New Research Output by Dr. James Porter: 22 Reasons why collaborations fail: Lessons from water innovation research Research highlights: Bold and inventive solutions are urgently needed to safeguard the future use of water. Collaborative-innovations are increasingly championed but it’s often unclear what influences … Continue reading
Researchers Camilla Audia and Frances Crowley spent two weeks in Burkina Faso as part of NERC Innovation Placement fellowship on indigenous knowledge on weather and climate and were joined by artist Maeve Brennan as part of the King’s College London X Somerset House Studios small grant for artists and academics to work together to offer new critical perspectives on contemporary culture and society. Continue reading
King’s Water with colleagues from University of New South Wales and Arizona State University are currently in Botswana undertaking field activities with a PLuS Alliance support project on river sustainability of the Okavango basin. Check live twitter from the field … Continue reading
This in the works blog post brings reflexions together on how to integrate issues of positionality when undertaking geographical research in water issues. This initiative stems from our experiences as young water researchers sharing field work experiences; we question how … Continue reading
Mike holds a BSc in Zoology from Newcastle University and an MSc in Wild Animal Biology from the Institute of Zoology. He is currently undertaking a PhD investigating the environmental drivers influencing the movement networks and social ecology of reef … Continue reading
King’s Climate Hub scholars Dr Daniel Schillereff and Dr James Porter joined us at the Pint of Science Festival Our Society at The Britannia, Kensington on 15 May to talk about their research on climate change, joined by Dr Katrien Steenmans, a close colleague from the King’s Climate Law and Governance Centre at the Dickson Poon School of Law.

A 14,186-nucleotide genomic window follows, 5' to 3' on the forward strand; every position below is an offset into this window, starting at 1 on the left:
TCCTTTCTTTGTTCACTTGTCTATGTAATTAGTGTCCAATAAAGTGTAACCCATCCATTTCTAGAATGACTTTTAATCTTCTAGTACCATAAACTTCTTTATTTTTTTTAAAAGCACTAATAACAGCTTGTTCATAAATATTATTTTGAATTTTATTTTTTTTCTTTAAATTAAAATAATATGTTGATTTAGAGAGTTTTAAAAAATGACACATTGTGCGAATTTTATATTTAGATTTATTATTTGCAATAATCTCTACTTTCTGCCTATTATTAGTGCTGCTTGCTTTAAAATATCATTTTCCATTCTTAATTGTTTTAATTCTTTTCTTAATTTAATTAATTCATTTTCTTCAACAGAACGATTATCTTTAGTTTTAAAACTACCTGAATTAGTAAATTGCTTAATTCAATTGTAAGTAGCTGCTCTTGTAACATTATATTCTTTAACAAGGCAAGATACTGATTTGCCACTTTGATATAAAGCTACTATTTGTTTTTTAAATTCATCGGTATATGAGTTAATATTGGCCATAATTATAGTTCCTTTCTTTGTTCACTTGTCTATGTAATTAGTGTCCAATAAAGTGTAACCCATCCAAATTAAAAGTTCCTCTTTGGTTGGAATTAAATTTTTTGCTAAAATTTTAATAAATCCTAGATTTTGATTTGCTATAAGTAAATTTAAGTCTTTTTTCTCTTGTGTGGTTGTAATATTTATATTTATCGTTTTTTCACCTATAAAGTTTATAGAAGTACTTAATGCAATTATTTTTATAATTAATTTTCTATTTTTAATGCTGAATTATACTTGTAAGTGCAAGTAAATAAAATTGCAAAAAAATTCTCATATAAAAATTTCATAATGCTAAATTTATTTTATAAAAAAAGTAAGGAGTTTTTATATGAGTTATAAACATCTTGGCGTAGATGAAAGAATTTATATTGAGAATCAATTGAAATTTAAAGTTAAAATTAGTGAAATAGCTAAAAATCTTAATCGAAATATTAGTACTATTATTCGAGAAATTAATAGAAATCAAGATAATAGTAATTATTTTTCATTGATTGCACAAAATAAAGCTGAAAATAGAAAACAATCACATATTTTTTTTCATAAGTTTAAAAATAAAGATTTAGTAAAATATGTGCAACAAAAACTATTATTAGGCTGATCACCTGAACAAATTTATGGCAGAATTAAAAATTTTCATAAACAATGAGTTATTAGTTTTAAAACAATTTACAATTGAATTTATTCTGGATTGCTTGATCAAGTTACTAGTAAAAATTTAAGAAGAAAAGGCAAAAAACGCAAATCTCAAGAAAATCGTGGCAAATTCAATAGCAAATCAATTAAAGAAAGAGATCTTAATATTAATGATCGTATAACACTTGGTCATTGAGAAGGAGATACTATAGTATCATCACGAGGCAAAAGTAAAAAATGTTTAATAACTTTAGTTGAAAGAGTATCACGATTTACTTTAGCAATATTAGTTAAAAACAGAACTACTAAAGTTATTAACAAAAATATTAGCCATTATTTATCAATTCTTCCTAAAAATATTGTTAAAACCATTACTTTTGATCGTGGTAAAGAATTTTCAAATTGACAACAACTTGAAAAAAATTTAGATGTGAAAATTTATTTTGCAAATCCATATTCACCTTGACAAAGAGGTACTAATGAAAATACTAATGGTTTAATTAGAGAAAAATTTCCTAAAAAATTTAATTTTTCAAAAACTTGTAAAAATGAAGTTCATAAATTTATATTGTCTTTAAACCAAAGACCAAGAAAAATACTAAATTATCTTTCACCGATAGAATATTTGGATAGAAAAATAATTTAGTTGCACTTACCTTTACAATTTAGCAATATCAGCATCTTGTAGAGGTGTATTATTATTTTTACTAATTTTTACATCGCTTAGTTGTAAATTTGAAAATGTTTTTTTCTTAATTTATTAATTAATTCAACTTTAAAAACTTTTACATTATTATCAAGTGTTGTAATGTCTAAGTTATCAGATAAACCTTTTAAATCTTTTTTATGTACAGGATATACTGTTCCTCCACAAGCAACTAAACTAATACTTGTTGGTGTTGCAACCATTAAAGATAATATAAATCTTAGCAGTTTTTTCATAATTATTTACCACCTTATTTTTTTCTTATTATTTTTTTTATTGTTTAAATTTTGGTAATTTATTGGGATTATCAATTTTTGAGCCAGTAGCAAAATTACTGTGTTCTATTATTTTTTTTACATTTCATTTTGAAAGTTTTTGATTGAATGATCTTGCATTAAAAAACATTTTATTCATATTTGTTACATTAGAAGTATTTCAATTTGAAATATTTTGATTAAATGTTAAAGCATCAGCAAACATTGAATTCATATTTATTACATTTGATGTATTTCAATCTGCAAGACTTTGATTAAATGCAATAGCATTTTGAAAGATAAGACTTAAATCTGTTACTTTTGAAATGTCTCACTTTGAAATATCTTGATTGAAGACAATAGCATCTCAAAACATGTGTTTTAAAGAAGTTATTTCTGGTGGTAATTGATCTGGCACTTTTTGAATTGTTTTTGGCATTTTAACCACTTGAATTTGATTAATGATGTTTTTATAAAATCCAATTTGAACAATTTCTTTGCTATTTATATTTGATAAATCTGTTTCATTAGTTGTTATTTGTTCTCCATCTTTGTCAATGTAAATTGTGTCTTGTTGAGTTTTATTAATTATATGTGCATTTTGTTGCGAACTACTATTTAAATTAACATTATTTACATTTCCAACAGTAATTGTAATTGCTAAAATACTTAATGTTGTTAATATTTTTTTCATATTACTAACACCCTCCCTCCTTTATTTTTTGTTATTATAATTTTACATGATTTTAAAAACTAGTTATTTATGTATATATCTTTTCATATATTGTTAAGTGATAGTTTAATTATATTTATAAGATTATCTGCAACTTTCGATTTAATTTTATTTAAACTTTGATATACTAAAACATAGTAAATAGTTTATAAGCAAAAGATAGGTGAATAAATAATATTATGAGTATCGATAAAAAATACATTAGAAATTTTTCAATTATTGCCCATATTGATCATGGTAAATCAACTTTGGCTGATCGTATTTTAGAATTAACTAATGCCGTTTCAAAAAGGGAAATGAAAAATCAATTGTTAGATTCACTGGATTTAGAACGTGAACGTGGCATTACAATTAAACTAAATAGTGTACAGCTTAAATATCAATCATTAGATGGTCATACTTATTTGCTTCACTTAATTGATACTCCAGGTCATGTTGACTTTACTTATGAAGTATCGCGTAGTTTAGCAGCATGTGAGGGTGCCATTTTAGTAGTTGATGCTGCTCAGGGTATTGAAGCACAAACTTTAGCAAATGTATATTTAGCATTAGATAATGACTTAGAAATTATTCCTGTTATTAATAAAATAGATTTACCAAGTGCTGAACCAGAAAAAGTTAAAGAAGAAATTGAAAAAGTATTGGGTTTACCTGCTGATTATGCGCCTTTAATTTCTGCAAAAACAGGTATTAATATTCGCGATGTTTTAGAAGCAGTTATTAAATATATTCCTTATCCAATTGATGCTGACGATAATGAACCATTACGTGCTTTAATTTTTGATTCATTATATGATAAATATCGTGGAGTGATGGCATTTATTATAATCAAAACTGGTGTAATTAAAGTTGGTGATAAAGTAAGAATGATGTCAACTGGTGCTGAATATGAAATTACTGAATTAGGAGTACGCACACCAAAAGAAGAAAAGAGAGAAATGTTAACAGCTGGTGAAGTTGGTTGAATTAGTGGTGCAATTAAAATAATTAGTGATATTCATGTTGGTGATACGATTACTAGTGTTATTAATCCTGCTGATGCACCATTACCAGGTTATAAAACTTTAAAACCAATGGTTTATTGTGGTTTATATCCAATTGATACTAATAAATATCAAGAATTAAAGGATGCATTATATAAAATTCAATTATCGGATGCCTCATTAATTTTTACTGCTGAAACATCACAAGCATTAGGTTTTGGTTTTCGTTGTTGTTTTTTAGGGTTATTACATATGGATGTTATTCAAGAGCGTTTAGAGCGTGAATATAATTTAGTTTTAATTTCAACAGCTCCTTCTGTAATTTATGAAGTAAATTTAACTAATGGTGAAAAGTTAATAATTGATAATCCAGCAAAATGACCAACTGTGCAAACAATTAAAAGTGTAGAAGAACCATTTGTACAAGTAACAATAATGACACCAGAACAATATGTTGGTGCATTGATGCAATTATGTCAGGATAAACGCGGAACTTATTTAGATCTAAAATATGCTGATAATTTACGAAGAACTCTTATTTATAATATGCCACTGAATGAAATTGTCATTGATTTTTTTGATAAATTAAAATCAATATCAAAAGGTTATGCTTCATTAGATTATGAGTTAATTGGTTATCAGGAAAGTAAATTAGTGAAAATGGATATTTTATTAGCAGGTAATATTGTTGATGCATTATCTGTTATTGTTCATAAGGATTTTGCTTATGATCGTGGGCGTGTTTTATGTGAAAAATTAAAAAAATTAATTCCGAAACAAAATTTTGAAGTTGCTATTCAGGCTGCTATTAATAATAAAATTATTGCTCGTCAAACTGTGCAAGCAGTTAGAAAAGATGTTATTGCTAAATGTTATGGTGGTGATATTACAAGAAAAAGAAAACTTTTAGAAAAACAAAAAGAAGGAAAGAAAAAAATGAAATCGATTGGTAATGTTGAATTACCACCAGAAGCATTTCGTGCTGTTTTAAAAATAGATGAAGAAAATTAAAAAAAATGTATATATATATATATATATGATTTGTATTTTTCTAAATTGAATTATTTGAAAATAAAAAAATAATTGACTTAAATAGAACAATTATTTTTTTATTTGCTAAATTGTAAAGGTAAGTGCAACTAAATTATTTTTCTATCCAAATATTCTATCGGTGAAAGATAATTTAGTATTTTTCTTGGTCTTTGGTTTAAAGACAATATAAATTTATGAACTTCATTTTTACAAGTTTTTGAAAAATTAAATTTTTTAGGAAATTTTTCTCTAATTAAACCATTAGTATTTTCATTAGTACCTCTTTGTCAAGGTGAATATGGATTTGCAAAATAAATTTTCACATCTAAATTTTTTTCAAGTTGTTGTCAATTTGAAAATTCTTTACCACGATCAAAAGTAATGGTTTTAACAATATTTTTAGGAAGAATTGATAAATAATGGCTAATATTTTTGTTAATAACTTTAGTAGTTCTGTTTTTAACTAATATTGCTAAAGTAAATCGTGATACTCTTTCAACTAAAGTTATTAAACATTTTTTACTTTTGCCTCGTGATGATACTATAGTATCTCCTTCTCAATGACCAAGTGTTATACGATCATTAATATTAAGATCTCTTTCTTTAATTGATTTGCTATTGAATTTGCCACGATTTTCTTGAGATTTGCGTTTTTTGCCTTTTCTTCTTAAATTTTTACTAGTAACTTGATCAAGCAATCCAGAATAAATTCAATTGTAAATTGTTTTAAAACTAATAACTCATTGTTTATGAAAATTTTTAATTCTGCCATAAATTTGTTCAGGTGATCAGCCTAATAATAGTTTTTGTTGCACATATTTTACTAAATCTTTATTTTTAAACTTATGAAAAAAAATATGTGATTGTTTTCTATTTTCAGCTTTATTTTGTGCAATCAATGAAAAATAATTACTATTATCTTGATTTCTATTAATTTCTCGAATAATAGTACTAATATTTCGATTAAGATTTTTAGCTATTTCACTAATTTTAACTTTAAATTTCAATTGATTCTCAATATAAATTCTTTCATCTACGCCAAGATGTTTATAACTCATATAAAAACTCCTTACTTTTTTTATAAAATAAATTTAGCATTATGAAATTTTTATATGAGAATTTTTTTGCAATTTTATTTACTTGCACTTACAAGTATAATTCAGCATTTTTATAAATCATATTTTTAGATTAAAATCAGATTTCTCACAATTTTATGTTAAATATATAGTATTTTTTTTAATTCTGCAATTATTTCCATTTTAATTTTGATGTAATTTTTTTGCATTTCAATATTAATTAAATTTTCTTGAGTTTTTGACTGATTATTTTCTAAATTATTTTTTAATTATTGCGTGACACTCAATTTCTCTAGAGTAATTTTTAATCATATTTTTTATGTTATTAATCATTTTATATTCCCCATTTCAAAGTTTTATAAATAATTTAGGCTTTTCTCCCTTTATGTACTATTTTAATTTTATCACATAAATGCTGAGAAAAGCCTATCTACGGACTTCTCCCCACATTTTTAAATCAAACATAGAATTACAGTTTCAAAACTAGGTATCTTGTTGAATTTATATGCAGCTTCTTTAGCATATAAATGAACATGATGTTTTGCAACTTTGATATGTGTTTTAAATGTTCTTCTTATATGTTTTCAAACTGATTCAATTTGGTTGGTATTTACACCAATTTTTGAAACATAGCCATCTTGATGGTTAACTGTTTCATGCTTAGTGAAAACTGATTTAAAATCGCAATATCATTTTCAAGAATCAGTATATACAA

Here are three things we learnt that evening… Continue reading
Pint of Science is an annual international festival spread over three evenings that aims to promote interaction between academic researchers and members of the public in a casual setting.
This year the festival took place in 21 different countries and across 300 different cities on 14, 15 and 16 May.
King’s Geography has proudly provided support and funding for Pint of Science events in London for the fifth year running. Due to the interdisciplinary nature of its research, the department contributed to two of the six King’s events; ‘Planet Earth’ and ‘Our Society’. Continue reading
You often might not be able to see or smell air pollution, but it would be difficult for you not to have seen it in the news recently. Air pollution has been linked to illness and premature death. A recent report examining the impact of exposure to air pollution across the course of a lifetime estimated that in the UK, the air pollution we breathe causes an estimated 40,000 early deaths per year. The impacts of polluted air are worse for the most vulnerable people. Air pollutants, such as nitrogen dioxide (NO2) and particulate matter (PM), have been found to damage lung development in children and worsen existing respiratory and cardiovascular conditions, particularly in older people. Furthermore, air pollution disproportionately affects the poorest in society who tend to live in areas near main roads with higher levels of air pollution. Continue reading
King’s Water member, Dr Naho Mirumachi, joined a collective of authors to pen an opinion article on water wars. This piece serves as a reality check to the hype around water wars, especially when water issues are in the limelight … Continue reading
Although we had some great responses to our initial call, we’re still looking for the ‘right’ candidate for this fully-funded studentship that is open to both undergraduate finalists as well as completing Masters students. The project involves the application of data science techniques (text-mining, topic modelling, graph analysis) to a large, rich data set of 450,000+ PhD theses in order to understand the evolving geography of academic knowledge production: how are groundbreaking ideas produced and circulated, and how does researcher mobility and institutional capacity shape this process?
We’re looking for a great candidate (see ‘pathways’ below) with a demonstrable interest in interdisciplinary research – you will be working in collaboration with the British Library at the intersection between geography, computer science, and the humanities, and this will present unique challenges (and opportunities!) that call for resourcefulness, curiosity, and intellectual excellence. Continue reading